if ( request.getMethod() == "GET" 
           || request.getMethod() == "HEAD" ) {
          ('Content-Type', 'text/xml'));
        auto queryValues =
          request.getUrl() );
        auto& value = queryValues["value"];
        if (value.toStr() == ""){
       response.end("no value specified");
     } else {
       response.end( value.toStr() );
      } else {
        response.writeHead( 405, 
          "Method Not Allowed");
srv->listen(2000, "", 5000);
Listing 1

As we can see, there is a direct correspondence between Node.JS code and Node.cpp code; sure, there are quirks related to the nature of C++ (and some more due to still-missing APIs in Node.cpp – which will be fixed before release), but overall the whole thing looks similar enough

to enable manual but more or less mechanistic rewriting from Node.js into Node.cpp

Sure, after rewriting into Node.cpp the code will be still a bit more verbose, but what is important is that such a rewrite should be feasible without any changes to the essence of the Node.js code.

What’s the point?

Ok, we can see that it IS possible to convert some rudimentary Node.js code into Node.cpp without breaking the structure of existing Node.js code. But what is the point of going through such an exercise?

In the not so distant future, we’re planning to add some ultra-useful features to Node.cpp – such as deterministic recording/replay (which in turn will allow production post-mortem debugging (sic!)); however, for the time being, we’ll concentrate on one advantage of Node.cpp – namely, on performance.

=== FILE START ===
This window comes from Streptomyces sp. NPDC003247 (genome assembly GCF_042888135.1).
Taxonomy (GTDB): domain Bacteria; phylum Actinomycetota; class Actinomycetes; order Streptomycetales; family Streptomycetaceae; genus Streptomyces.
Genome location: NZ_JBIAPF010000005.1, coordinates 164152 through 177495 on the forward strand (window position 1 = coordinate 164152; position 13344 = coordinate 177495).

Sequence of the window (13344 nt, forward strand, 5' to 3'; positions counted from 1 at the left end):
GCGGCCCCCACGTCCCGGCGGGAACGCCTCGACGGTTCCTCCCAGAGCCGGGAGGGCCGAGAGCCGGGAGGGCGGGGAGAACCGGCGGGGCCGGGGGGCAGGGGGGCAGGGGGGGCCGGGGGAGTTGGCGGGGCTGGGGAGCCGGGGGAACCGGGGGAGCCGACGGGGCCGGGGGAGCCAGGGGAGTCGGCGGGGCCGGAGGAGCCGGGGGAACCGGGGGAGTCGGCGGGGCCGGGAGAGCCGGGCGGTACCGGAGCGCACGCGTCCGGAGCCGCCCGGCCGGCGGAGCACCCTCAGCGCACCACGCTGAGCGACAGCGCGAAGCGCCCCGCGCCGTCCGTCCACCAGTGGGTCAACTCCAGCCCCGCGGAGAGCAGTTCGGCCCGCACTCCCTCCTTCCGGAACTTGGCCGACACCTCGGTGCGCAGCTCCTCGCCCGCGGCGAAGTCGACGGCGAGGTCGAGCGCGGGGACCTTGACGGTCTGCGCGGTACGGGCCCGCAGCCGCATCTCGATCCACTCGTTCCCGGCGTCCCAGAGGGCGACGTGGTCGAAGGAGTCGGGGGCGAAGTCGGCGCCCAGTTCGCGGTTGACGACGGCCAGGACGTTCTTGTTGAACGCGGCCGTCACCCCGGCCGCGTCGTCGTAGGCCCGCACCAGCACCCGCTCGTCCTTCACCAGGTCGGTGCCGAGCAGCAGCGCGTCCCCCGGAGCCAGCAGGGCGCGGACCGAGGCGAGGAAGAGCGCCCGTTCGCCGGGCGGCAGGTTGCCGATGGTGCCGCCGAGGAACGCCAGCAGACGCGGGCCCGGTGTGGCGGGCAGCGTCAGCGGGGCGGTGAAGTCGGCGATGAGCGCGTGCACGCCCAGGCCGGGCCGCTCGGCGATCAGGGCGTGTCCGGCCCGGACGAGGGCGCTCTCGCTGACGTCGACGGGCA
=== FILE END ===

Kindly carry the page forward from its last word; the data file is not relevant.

Test setup

When testing our Node.cpp against Node.js, our plan was to:

  • Exclude testing of computations (there are too many computations out there, and they are addressed by other benchmarks such as [ Debian ])
  • Have a test which is as close to real-world conditions as possible

To achieve this, we used httperf along the lines described in [ Ostinelli11 ], with some changes intended (a) to reflect the real world better (most importantly, we ran our tests between two separate boxes), and (b) restricting the programs under test to use one single core (multi-core tests using cluster module are coming, but they’re not a part of this particular article).


Unlike [ Ostinelli11 ], we ran our client and server on two different boxes:

  • Server

    HP DL380eG8 (12xLFF), CPU: 2x Intel Xeon E5-2420 (6 cores, 12 threads, 15M Cache, 1.90 GHz, 7.20 GT/s Intel® QPI), RAM 32 GB, Disks 4x3TB SATA, Network card: 10GE UTP card

    Overall, our test server is pretty much a typical workhorse 2S server, which has tended to dominate data centres for at least for last 20 years.